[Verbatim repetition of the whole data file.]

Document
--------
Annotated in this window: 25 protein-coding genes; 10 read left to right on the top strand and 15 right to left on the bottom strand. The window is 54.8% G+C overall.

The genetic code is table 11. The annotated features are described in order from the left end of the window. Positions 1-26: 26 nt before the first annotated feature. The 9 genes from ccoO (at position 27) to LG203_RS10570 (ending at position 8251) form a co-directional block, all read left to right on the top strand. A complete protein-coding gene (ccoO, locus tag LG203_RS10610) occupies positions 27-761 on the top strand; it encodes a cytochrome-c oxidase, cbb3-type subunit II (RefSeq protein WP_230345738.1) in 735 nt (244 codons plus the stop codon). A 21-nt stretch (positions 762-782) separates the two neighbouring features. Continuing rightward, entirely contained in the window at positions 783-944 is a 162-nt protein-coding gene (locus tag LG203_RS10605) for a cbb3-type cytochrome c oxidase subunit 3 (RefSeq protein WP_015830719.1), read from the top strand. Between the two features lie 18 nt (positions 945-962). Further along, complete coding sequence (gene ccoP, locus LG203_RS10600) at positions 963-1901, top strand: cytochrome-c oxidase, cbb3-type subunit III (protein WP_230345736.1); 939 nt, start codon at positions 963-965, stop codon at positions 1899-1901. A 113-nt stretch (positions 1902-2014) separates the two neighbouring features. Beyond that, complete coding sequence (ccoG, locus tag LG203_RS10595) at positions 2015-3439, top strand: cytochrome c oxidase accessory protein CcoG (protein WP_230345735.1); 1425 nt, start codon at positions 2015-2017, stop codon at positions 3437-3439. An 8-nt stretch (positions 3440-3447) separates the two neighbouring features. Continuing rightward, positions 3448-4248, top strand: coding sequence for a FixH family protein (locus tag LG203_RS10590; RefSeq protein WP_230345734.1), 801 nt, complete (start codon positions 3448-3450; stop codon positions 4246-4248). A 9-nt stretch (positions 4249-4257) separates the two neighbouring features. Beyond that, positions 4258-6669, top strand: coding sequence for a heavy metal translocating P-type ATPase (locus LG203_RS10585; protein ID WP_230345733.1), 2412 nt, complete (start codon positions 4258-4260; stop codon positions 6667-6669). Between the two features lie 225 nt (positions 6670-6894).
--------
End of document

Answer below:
Annotated in this window: 25 protein-coding genes; 10 read left to right on the top strand and 15 right to left on the bottom strand. The window is 54.8% G+C overall.

The genetic code is table 11. The annotated features are described in order from the left end of the window. Positions 1-26: 26 nt before the first annotated feature. The 9 genes from ccoO (at position 27) to LG203_RS10570 (ending at position 8251) form a co-directional block, all read left to right on the top strand. A complete protein-coding gene (ccoO, locus tag LG203_RS10610) occupies positions 27-761 on the top strand; it encodes a cytochrome-c oxidase, cbb3-type subunit II (RefSeq protein WP_230345738.1) in 735 nt (244 codons plus the stop codon). A 21-nt stretch (positions 762-782) separates the two neighbouring features. Continuing rightward, entirely contained in the window at positions 783-944 is a 162-nt protein-coding gene (locus tag LG203_RS10605) for a cbb3-type cytochrome c oxidase subunit 3 (RefSeq protein WP_015830719.1), read from the top strand. Between the two features lie 18 nt (positions 945-962). Further along, complete coding sequence (gene ccoP, locus LG203_RS10600) at positions 963-1901, top strand: cytochrome-c oxidase, cbb3-type subunit III (protein WP_230345736.1); 939 nt, start codon at positions 963-965, stop codon at positions 1899-1901. A 113-nt stretch (positions 1902-2014) separates the two neighbouring features. Beyond that, complete coding sequence (ccoG, locus tag LG203_RS10595) at positions 2015-3439, top strand: cytochrome c oxidase accessory protein CcoG (protein WP_230345735.1); 1425 nt, start codon at positions 2015-2017, stop codon at positions 3437-3439. An 8-nt stretch (positions 3440-3447) separates the two neighbouring features. Continuing rightward, positions 3448-4248, top strand: coding sequence for a FixH family protein (locus tag LG203_RS10590; RefSeq protein WP_230345734.1), 801 nt, complete (start codon positions 3448-3450; stop codon positions 4246-4248). A 9-nt stretch (positions 4249-4257) separates the two neighbouring features. Beyond that, positions 4258-6669, top strand: coding sequence for a heavy metal translocating P-type ATPase (locus LG203_RS10585; protein ID WP_230345733.1), 2412 nt, complete (start codon positions 4258-4260; stop codon positions 6667-6669). Between the two features lie 225 nt (positions 6670-6894).